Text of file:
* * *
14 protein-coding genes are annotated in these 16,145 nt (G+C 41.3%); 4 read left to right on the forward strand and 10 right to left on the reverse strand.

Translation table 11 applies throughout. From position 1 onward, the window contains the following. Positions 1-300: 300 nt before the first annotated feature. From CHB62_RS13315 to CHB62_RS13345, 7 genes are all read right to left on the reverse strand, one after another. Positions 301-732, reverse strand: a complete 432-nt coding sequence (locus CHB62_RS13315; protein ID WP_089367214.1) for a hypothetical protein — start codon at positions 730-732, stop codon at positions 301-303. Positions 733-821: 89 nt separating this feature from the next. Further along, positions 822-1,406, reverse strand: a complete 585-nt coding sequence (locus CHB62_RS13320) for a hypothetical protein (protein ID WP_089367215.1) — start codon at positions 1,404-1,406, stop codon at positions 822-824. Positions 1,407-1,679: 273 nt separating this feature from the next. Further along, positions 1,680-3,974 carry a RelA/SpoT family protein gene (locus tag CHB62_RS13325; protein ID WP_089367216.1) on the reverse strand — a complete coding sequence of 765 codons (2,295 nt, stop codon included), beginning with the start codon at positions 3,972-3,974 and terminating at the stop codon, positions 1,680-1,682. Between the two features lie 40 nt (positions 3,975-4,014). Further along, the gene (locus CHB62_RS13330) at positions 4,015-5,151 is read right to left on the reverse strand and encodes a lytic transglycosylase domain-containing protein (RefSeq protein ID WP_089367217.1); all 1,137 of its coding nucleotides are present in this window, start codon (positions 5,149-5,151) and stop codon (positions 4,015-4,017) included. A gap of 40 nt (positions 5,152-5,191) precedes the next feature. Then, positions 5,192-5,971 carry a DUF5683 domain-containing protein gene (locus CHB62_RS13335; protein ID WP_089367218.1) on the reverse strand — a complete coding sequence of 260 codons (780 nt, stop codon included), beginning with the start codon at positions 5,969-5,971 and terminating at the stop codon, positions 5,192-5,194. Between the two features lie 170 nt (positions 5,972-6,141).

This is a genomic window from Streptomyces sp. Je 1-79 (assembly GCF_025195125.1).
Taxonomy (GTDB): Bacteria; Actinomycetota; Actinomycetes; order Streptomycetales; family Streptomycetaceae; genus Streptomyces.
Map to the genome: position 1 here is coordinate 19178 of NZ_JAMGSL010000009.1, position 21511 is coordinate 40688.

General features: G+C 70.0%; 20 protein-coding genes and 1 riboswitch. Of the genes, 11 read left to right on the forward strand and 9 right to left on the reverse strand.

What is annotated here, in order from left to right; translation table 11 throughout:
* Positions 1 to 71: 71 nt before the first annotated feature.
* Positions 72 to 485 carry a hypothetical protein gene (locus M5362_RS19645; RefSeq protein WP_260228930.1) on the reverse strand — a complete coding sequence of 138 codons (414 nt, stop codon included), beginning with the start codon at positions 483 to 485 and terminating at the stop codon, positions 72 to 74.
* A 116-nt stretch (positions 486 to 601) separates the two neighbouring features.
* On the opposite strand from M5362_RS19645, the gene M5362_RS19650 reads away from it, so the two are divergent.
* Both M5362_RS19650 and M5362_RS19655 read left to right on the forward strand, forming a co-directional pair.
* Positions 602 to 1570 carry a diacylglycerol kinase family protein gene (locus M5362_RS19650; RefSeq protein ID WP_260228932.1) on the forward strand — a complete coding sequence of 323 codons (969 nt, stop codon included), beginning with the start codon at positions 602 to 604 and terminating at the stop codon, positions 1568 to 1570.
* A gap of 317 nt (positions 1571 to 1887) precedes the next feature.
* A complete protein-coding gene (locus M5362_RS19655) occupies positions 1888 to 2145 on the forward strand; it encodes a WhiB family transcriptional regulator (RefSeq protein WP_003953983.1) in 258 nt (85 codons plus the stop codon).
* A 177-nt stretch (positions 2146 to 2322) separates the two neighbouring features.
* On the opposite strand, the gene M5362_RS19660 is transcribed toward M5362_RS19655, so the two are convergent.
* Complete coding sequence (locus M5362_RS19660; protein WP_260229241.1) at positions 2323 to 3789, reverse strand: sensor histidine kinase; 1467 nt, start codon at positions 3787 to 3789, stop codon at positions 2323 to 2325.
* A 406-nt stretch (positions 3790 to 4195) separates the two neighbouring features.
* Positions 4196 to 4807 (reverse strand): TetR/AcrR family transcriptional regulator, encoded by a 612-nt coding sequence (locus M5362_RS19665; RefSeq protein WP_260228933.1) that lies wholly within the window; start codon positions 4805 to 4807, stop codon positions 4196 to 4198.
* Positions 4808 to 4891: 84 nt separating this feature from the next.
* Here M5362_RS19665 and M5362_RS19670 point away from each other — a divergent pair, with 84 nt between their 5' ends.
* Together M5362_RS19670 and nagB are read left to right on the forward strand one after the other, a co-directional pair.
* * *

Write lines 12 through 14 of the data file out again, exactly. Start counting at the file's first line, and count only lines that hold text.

* Both M5362_RS19650 and M5362_RS19655 read left to right on the forward strand, forming a co-directional pair.
* Positions 602 to 1570 carry a diacylglycerol kinase family protein gene (locus M5362_RS19650; RefSeq protein ID WP_260228932.1) on the forward strand — a complete coding sequence of 323 codons (969 nt, stop codon included), beginning with the start codon at positions 602 to 604 and terminating at the stop codon, positions 1568 to 1570.
* A gap of 317 nt (positions 1571 to 1887) precedes the next feature.